Our second question asked, “is pace of change being driven more by investors, employees or customers?”
The overall view is that the pace of change relating to the ESG agenda is being driven largely by investors. One of our guests reflected two years ago few investors were enquiring about ESG but this has now changed, and investors are looking for answers to the ESG agenda. This in turn is placing the spotlight on Boards to provide relevant and timely information.
This view was further reinforced by a guest who had recently attended the AGM of one of the organisations they chair. They observed that many of the questions being asked by investors were all very much ESG related. Meaning, that together with their Executive colleagues, all NEDs needed to be well versed on ESG and credible in the responses they gave to the investor community.
Importantly ESGfactors cover a wide spectrum of issues that have traditionally been excluded from financial analysis. Consequently, organisation’s ESG performance is informing investors on where to invest and with which companies. Investors are viewing companies through a new lens that does not just consider financial performance but also other key factors such as ethical impact and long-term sustainability.
One guest commented that for one of the Boards they chair, the business refers to having four stakeholders, not three, namely investors, employees, customers and suppliers. The Board regularly references these four groups as the guiding light in developing an ESG outcome that has a positive impact on all four of these stakeholder groups.
Conversely, they also look more stringently at the ESG credentials of suppliers to ensure they meet the expectations of the company. They went on to say, that the Board is making good progress in getting to grips with ESG but they do realise there is still a lot of work to be done.
One contributor stated that ESG agendas should not necessarily be dictated by investors or employees but rather by societal trends, pressures and expectations that have influence and impact on the organisations business model. They commented further that their Board is seeing more pressure from employees on wanting greater visibility and how the E and S aspects of ESG are being reported.
Several individuals noted that ESG performance is being shaped by their customer and suppliers, particular on the E aspect of ESG relating to decarbonisation and Net-Zero.
One recent example of this is Ikea, who are putting pressure on their shipping container suppliers to demonstrate how they are going to reduce their carbon emissions to fall in line with their own ambition of reducing greenhouse gas emissions by 70% per shipment by 2030.
In response to the final question, what are you needing to do differently as a Board with the introduction of ESG?
Several participants reported that some of the Boards they sit on have set up ESG sub-committees with the responsibility for standardising and reporting ESG performance.
One guest mentioned that their Board have gone as far as building ESG targets into their Executive’s bonuses.
The Chair of both a global travel retail business and an international manufacturing organisation drew caution at this stage. His view was that it is critical that ESG initiatives are relevant to the business model. By making it relevant to the business model you give the business the best opportunity to deliver great ESG results in the areas that matter most to your business.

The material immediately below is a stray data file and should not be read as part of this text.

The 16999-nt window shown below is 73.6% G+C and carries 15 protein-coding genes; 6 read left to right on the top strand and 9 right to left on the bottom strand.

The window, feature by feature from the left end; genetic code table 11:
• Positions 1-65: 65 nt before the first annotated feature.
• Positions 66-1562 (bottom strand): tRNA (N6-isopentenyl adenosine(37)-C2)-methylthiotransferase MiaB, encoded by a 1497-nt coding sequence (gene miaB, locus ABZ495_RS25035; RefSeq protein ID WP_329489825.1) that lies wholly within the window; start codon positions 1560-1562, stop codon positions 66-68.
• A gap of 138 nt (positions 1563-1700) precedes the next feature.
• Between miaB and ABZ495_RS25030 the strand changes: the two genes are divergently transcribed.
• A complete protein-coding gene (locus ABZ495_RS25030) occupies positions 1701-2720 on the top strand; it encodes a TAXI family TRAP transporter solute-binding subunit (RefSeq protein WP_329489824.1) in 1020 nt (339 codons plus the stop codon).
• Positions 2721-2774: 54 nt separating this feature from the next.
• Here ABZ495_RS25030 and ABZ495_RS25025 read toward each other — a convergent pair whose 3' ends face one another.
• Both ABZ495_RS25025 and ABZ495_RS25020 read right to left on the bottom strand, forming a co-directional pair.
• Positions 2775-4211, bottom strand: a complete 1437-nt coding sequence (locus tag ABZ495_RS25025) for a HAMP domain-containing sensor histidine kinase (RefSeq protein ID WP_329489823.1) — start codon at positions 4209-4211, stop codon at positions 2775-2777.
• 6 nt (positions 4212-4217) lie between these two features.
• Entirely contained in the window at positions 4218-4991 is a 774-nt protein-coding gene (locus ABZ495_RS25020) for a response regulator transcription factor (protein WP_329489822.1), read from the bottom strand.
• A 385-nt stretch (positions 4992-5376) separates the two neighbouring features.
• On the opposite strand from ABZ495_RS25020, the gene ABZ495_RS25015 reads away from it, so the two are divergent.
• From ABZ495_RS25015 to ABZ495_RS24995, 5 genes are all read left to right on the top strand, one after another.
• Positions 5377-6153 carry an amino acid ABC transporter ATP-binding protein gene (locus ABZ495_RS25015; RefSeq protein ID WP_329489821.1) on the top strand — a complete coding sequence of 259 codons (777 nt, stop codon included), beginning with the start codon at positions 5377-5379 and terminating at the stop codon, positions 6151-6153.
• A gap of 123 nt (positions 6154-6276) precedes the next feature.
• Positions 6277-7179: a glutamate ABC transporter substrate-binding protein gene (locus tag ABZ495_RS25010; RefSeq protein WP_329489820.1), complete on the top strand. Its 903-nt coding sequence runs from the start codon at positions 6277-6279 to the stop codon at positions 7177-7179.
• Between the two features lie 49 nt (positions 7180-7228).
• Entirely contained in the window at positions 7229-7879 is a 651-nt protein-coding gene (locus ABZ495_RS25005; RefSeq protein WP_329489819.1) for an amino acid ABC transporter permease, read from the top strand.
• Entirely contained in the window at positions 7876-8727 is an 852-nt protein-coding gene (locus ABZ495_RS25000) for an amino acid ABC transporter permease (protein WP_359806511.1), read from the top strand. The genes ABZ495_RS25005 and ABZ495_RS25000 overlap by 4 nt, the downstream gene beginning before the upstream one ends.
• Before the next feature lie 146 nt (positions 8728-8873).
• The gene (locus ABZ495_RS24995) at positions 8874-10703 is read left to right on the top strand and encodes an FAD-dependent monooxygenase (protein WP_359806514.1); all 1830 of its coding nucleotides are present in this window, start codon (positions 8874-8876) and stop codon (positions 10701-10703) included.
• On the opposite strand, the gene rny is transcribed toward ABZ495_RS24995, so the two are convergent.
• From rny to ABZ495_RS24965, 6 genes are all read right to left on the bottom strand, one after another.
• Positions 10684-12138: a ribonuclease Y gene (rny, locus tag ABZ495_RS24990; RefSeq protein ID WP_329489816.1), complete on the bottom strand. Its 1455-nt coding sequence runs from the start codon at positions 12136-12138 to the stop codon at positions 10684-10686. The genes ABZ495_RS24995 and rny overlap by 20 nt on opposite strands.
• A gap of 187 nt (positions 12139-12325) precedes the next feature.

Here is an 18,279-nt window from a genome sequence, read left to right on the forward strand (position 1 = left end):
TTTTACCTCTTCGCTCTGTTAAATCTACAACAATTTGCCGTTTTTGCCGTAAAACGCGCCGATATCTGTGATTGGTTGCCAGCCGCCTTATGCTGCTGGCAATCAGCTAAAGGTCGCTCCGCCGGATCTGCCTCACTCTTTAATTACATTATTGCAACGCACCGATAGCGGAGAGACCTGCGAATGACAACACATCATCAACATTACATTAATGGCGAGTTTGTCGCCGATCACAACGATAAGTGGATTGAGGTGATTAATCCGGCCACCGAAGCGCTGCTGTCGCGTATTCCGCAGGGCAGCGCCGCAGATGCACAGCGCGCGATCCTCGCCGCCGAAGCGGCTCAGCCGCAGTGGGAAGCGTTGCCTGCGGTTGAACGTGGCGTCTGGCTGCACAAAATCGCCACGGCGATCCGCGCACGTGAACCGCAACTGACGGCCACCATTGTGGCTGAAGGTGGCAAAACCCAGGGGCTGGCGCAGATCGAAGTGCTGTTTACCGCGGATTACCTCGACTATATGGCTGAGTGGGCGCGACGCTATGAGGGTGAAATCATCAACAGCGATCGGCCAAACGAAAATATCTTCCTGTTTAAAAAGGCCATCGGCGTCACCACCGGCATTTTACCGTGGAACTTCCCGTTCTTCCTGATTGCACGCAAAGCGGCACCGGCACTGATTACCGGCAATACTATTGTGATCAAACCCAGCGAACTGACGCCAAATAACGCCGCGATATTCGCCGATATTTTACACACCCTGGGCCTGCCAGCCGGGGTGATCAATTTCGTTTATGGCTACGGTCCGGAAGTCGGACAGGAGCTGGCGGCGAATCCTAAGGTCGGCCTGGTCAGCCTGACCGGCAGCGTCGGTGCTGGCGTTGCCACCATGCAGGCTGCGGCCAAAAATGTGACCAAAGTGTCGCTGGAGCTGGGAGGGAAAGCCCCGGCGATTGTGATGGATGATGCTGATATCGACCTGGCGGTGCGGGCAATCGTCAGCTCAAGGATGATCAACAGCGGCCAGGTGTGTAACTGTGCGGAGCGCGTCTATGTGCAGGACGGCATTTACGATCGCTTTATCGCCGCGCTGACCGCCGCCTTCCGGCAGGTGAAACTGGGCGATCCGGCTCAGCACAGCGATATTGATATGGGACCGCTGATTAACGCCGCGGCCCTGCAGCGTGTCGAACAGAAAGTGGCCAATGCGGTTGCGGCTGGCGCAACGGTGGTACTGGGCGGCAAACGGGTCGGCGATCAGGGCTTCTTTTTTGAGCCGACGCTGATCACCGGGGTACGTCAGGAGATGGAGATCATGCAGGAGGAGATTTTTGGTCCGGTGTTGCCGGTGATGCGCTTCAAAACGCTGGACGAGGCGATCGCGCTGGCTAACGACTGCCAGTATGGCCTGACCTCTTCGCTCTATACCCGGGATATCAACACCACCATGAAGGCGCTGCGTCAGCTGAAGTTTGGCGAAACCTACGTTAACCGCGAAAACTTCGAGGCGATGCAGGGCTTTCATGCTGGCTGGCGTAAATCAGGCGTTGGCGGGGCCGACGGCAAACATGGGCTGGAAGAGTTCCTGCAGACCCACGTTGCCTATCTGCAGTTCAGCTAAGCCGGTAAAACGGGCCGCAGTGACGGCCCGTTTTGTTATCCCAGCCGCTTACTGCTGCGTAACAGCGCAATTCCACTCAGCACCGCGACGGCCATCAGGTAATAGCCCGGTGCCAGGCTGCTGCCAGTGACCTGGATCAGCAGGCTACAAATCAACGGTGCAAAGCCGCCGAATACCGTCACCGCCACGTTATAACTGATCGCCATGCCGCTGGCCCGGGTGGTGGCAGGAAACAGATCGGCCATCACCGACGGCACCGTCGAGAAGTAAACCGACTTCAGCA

It was felt that there was the need to prioritise in this way as it engaged the entire business because it is relevant and measurable, plus it avoided green washing. They also believed that businesses must accept there are areas of ESG where they can excel and others where they have much less opportunity to have an impact. Similarly, the view was open about where a business cannot easily achieve ESG changes.
ESG is not only about target setting and monitoring but also an opportunity to flex your business model to ride the new trends. In some cases, the ESG agenda is creating opportunities, with one of our guests providing the example that in one of his portfolio companies they have started broadening their product range to include tools and fuel services which are eco-friendly. Consequently, pushing the proposition to the consumer market that rather than buying equipment and seeing it unused for most of the year, why not hire it when you need it? Which has had the added benefit of reinforcing the green credentials of their customers and the organisation.
The consensus was that Boards have all adopted ESG and are applying it in one form or another. This involves adjusting to new ways of reporting ESG and being more cognisant on how stakeholders and influencers can impact on ESG performance.
ESG is thankfully here to stay, and to Boards across the globe it will be work in progress, both from output perspectives as well measurements/metrics and governance initiatives.
The voices of the four stakeholders (employees, investors, customers and suppliers) will only become stronger and it will be down to the individual organisation to prioritise in the areas where they can excel and have meaningful long-term impact.
It is clear not one size fits all. At this stage, applying a ‘Good, Better, Best’ approach to prioritising ESG in areas which benefit the business, could help organisations to focus their efforts.
Taking this approach will create alignment with the business plan and provide greater purpose throughout the organisation, enabling Boards to create incentives for progress for their exco and employees, whilst demonstrating progress to all stakeholders.
For further reading on Hoggett Bowers perspective on ESG then please click HERE.
Hoggett Bowers are very grateful to all our guests and a special thank you to: